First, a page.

A month after I got it done, I was swimming in clear blue seawater, able to see everything without worrying about contacts.
|by Anonymous||reply 5||12/10/2012|
R5, have you had any side effects?
I'm interested in this myself, because I have severe astigmatism and I'm terribly nearsided, and my cornea is too thin for lasik. I wear contacts, but would love to be able to ditch them.
But, I worry about night vision problems. That kind of scares me.
|by Anonymous||reply 6||12/10/2012|
I think astigmatisms might be a problem for it, but I think the only good answer on that would come from a good doctor experienced with the procedure. Most consultations for eye correction are free, so I would recommend following up with one if you're interested. You might also find out about new alternatives that are emerging. I think eye correction has been advancing very quickly. I went in for a consultation for Lasik actually and that's where I learned about Visian ICLs as another option. Had never heard of it before and they had already created the 2.0 version of the lenses at that point. Anyway, visit a couple good doctors and ask a lot of questions since it's very worth it and there may be some newer lens or technology that accommodates astigmatism.
As for the night vision, I have really slight halos around pinpoint lights, but I kinda see through them and forget they're there. I can still see stars and it hasn't been a real annoyance in any way. My night driving is fine. When I was doing my research, I found out I would actually get a far worse halo result since I had extremely bad nearsidedness (People's faces were blurry about 2 feet away). From talking to my doctor afterwards, it seemed that halos were more rare among ICL and he didn't expect every patient to experience them. I think he said that the lenses were actually a different effect as well, like my halo was actually light catching the edge of the lens rather than an alteration from the changes in the cornea.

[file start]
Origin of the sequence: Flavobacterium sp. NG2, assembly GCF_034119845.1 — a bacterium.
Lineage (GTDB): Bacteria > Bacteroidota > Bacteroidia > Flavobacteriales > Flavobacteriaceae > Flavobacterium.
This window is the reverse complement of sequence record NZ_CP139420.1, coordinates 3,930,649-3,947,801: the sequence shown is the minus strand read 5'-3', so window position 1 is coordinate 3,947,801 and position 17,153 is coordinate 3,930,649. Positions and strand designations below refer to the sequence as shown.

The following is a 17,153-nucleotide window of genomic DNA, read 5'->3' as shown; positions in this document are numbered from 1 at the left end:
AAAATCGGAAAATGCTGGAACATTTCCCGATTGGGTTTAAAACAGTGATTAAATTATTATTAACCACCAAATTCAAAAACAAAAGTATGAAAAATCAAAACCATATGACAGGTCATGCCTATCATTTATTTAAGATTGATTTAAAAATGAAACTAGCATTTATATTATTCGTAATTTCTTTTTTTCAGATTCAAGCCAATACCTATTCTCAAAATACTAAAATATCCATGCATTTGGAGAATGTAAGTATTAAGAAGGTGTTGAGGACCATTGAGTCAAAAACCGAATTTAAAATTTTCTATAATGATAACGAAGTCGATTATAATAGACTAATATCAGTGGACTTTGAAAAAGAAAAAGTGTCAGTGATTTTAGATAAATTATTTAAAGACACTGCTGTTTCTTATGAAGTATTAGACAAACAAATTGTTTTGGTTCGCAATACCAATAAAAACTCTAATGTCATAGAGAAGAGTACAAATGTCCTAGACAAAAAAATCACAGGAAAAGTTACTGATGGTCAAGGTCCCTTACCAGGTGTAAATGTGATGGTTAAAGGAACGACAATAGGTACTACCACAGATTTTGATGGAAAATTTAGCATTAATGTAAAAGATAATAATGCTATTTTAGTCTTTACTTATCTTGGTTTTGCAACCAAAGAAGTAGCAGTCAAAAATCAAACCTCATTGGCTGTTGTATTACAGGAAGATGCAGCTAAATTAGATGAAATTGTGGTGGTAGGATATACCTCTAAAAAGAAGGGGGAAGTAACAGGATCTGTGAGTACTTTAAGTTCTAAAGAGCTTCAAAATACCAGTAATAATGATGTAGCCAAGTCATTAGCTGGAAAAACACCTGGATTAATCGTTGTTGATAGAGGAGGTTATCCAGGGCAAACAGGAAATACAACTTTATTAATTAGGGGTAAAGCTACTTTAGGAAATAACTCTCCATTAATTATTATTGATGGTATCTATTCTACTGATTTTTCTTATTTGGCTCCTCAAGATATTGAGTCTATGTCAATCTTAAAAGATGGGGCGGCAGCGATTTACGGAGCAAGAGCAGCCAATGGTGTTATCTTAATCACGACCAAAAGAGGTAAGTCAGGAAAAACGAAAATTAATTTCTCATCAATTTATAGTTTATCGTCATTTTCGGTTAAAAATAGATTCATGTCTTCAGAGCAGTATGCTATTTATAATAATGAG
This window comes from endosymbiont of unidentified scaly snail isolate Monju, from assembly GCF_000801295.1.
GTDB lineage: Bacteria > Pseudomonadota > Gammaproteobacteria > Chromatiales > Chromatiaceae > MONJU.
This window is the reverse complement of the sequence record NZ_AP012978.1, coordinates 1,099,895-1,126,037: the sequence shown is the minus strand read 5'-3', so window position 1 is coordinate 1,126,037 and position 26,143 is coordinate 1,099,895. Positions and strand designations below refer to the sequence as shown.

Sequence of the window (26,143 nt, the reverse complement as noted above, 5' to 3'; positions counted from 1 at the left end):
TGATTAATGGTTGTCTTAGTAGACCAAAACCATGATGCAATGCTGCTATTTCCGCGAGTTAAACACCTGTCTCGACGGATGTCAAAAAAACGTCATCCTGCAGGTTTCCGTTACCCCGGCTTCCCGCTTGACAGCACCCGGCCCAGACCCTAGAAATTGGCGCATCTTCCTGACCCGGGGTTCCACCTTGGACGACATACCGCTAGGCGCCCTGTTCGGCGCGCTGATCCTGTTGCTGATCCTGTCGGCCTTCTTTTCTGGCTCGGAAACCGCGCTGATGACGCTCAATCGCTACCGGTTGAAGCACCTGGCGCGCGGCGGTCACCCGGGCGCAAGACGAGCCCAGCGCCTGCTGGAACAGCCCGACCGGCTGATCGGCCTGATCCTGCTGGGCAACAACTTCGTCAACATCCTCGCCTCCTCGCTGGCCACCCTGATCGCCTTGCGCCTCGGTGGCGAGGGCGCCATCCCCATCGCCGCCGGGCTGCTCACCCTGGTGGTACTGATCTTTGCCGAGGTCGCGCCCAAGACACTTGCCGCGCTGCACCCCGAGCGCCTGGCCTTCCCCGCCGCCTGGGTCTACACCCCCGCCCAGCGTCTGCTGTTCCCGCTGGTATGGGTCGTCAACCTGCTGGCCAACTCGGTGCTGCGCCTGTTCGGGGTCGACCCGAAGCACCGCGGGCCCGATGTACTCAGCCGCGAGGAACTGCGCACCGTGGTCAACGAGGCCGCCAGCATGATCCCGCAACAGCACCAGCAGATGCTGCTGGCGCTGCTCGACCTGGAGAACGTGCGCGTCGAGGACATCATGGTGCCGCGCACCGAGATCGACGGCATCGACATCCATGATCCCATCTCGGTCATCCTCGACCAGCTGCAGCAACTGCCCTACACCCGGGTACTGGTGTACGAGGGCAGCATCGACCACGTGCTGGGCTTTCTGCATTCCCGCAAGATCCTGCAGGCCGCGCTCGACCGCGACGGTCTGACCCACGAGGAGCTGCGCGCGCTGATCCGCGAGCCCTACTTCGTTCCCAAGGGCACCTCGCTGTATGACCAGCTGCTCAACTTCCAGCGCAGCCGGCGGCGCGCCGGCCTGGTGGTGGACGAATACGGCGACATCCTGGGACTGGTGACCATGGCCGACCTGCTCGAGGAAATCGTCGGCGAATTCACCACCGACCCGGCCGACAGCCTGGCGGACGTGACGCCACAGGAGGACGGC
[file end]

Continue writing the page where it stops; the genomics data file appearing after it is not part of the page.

Feel free to keep asking questions. I really think this is a great option more people should know about. Also wanted to add some financials for evaluation. My total was about 6K and I took 5k in financing extended over 6 years since I was a student, which was the worst overall rate, but the lowest monthly payments. I paid $120/month for a couple years and then paid off the rest in a lump sum.
|by Anonymous||reply 7||12/10/2012|
This thread is so helpful. I think I'm going to do it. I will have to pay $8000 all together but it's worth it. What were your prescriptions before the procedure? I'm -9.5 and -10.
|by Anonymous||reply 8||12/11/2012|
Any invasive procedure comes with risks. I've talked to my eye dr about this, he said that the ILC rubs on the iris and can cause cataracts and other issues
|by Anonymous||reply 9||12/11/2012|
|by Anonymous||reply 10||03/03/2013|
I see a GP, an eye doctor, an ENT specialist, a dermatologist, and most recently an orthopedic surgeon. They all wear glasses.
My GP told me that was my answer when I inquired about Lasik and ICL.
There are risks, and risks that most medical professionals choose not to take themselves.
Btw, I am not old, just have sports injuries and good skin.
|by Anonymous||reply 11||03/03/2013|